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Who should receive humanitarian assistance when budget is short?

Paolo Verme's picture


Humanitarian organizations have very tough choices to make when it comes to deciding who receives assistance. In principle, humanitarian assistance should be for everyone, but with all the crises going on in the world today, budgetary support for these kinds of operations cannot keep up with the rapidly growing need for assistance.   


One way to better allocate humanitarian assistance and address the budget shortage is through targeting beneficiaries, which is the focus of a new working paper called “Optimal Targeting Under Budget Constraints in a Humanitarian Context,” which I co-authored with Chiara Gigliarano, Department of Economics, Università dell'Insubria, Varese, Italy.
 
In this recorded interview, I explain how targeting works and the methodology developed by this paper. When targeting, it’s important to avoid under coverage, while making sure not to provide assistance for those who do not need to be covered.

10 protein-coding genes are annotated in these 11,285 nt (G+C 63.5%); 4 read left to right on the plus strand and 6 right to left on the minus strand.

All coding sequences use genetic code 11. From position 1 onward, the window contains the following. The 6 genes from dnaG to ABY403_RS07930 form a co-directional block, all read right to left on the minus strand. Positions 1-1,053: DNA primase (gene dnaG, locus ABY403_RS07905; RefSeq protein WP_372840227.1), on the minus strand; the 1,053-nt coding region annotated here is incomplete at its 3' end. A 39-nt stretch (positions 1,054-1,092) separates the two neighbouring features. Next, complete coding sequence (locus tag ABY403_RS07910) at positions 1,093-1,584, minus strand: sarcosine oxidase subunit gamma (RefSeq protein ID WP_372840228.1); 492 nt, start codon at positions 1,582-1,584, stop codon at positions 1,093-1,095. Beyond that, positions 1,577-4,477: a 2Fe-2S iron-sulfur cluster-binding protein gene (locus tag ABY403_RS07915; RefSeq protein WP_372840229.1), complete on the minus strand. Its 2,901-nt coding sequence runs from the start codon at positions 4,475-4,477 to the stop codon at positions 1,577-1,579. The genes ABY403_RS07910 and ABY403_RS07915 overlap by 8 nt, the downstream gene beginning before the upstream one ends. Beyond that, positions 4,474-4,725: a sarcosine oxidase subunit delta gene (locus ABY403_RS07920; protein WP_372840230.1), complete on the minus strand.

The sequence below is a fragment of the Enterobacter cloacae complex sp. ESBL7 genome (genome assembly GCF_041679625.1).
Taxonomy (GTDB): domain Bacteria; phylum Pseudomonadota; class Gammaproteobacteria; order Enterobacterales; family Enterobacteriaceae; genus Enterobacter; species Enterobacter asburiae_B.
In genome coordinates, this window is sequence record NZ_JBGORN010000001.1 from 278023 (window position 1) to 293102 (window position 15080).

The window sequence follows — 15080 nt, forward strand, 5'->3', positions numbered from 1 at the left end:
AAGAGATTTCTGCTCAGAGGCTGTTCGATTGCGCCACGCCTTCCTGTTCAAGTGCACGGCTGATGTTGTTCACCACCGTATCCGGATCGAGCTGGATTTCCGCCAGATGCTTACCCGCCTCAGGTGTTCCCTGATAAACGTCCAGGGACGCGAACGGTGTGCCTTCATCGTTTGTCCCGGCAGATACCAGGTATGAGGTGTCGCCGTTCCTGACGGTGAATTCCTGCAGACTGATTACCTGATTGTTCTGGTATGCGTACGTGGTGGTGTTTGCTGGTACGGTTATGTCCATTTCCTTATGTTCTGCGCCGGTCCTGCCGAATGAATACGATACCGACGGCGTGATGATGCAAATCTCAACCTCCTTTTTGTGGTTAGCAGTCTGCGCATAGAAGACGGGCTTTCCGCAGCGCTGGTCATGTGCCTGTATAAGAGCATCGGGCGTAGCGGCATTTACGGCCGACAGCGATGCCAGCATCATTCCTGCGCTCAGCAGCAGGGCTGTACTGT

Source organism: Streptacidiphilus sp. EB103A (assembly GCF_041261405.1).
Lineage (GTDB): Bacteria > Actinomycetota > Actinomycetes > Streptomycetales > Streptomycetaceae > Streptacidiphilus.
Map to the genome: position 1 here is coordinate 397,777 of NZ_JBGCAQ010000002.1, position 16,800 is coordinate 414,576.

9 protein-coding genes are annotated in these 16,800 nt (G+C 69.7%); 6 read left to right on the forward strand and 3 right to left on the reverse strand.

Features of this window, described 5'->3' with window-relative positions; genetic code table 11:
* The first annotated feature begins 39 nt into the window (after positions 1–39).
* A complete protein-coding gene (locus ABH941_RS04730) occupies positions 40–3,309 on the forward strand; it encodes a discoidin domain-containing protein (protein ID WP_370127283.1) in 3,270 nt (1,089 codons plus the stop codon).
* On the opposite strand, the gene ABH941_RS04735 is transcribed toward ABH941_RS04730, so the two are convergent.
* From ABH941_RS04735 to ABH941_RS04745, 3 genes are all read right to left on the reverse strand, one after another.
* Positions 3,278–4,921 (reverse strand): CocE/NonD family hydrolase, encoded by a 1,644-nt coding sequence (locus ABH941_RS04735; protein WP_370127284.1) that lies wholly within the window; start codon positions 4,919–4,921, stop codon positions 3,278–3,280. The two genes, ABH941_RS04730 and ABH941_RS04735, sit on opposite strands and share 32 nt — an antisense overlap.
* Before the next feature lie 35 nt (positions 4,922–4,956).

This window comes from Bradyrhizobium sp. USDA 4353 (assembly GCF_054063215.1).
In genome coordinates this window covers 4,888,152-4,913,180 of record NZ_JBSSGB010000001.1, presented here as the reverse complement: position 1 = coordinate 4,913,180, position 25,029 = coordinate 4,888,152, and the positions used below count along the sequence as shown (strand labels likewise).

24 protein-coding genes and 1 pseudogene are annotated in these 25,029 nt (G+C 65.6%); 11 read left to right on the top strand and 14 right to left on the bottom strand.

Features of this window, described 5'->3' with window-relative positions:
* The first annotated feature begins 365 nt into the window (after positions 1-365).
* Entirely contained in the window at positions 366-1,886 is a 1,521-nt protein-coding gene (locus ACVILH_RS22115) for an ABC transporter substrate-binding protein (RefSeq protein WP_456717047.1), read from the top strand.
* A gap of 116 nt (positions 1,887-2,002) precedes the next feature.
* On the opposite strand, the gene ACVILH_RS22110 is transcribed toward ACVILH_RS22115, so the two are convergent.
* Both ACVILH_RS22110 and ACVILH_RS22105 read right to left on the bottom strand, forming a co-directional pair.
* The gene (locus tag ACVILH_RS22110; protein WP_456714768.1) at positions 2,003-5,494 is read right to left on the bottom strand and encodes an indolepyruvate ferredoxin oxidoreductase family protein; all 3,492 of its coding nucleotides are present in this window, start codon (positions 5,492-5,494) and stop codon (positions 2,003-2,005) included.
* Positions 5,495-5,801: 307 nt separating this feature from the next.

This paper develops a methodology using methods that have been employed in other social sciences to optimize this minimization process; how to minimize the number of people who should not receive assistance and how to maximize those who should receive assistance.

Micro data is needed to optimize targeting. In middle-income countries like Jordan and Lebanon, micro data is more easily collected, but it is not readily available in places like Sub-Saharan Africa.
 
Targeting that is currently done in these types of countries is much less accurate precisely because there is a lack of micro data on individual households that helps you build the wellbeing model that is necessary to estimate who is poor and who is not poor.
 
The World Bank, UNHCR, and other organizations are working together to better collect this data, which will improve targeting.
 
Listen to the full interview to find out more.


This work is part of the program “Building the Evidence on Protracted Forced Displacement: A Multi-Stakeholder Partnership." funded by UK aid from the United Kingdom's Department for International Development (DFID).

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